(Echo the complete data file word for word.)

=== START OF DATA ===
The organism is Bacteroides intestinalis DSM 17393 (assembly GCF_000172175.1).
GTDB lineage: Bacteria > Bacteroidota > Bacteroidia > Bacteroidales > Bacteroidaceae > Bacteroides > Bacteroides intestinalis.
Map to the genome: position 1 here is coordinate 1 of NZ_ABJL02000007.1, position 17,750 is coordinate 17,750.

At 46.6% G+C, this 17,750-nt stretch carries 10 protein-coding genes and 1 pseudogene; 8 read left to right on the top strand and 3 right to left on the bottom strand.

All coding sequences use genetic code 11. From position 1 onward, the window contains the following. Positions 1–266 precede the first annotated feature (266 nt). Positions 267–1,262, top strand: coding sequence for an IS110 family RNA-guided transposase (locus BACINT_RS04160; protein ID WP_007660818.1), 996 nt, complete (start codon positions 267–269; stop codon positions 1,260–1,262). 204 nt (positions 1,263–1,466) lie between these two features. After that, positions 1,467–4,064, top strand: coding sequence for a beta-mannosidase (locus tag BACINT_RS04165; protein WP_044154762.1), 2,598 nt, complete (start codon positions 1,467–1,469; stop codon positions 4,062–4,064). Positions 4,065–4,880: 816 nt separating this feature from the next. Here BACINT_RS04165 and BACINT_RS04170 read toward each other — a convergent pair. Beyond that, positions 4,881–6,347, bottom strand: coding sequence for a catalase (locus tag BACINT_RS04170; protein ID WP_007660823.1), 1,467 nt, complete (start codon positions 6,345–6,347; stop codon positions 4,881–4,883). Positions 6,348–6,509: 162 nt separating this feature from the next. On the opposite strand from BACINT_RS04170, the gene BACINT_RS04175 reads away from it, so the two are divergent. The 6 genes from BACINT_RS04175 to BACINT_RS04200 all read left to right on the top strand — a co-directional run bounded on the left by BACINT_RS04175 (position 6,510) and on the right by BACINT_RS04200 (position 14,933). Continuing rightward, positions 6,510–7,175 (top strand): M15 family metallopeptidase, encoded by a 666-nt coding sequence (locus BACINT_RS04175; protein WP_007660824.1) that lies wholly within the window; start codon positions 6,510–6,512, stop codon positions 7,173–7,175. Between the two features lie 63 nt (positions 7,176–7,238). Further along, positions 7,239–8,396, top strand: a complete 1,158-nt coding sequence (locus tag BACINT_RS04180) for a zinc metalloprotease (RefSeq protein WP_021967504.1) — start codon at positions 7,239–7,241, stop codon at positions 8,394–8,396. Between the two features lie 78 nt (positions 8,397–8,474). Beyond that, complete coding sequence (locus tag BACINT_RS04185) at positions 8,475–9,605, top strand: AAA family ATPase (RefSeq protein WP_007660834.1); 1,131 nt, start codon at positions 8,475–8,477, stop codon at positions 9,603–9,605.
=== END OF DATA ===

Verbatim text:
The organism is Bacteroides intestinalis DSM 17393 (assembly GCF_000172175.1).
GTDB lineage: Bacteria > Bacteroidota > Bacteroidia > Bacteroidales > Bacteroidaceae > Bacteroides > Bacteroides intestinalis.
Map to the genome: position 1 here is coordinate 1 of NZ_ABJL02000007.1, position 17,750 is coordinate 17,750.

At 46.6% G+C, this 17,750-nt stretch carries 10 protein-coding genes and 1 pseudogene; 8 read left to right on the top strand and 3 right to left on the bottom strand.

All coding sequences use genetic code 11. From position 1 onward, the window contains the following. Positions 1–266 precede the first annotated feature (266 nt). Positions 267–1,262, top strand: coding sequence for an IS110 family RNA-guided transposase (locus BACINT_RS04160; protein ID WP_007660818.1), 996 nt, complete (start codon positions 267–269; stop codon positions 1,260–1,262). 204 nt (positions 1,263–1,466) lie between these two features. After that, positions 1,467–4,064, top strand: coding sequence for a beta-mannosidase (locus tag BACINT_RS04165; protein WP_044154762.1), 2,598 nt, complete (start codon positions 1,467–1,469; stop codon positions 4,062–4,064). Positions 4,065–4,880: 816 nt separating this feature from the next. Here BACINT_RS04165 and BACINT_RS04170 read toward each other — a convergent pair. Beyond that, positions 4,881–6,347, bottom strand: coding sequence for a catalase (locus tag BACINT_RS04170; protein ID WP_007660823.1), 1,467 nt, complete (start codon positions 6,345–6,347; stop codon positions 4,881–4,883). Positions 6,348–6,509: 162 nt separating this feature from the next. On the opposite strand from BACINT_RS04170, the gene BACINT_RS04175 reads away from it, so the two are divergent. The 6 genes from BACINT_RS04175 to BACINT_RS04200 all read left to right on the top strand — a co-directional run bounded on the left by BACINT_RS04175 (position 6,510) and on the right by BACINT_RS04200 (position 14,933). Continuing rightward, positions 6,510–7,175 (top strand): M15 family metallopeptidase, encoded by a 666-nt coding sequence (locus BACINT_RS04175; protein WP_007660824.1) that lies wholly within the window; start codon positions 6,510–6,512, stop codon positions 7,173–7,175. Between the two features lie 63 nt (positions 7,176–7,238). Further along, positions 7,239–8,396, top strand: a complete 1,158-nt coding sequence (locus tag BACINT_RS04180) for a zinc metalloprotease (RefSeq protein WP_021967504.1) — start codon at positions 7,239–7,241, stop codon at positions 8,394–8,396. Between the two features lie 78 nt (positions 8,397–8,474). Beyond that, complete coding sequence (locus tag BACINT_RS04185) at positions 8,475–9,605, top strand: AAA family ATPase (RefSeq protein WP_007660834.1); 1,131 nt, start codon at positions 8,475–8,477, stop codon at positions 9,603–9,605.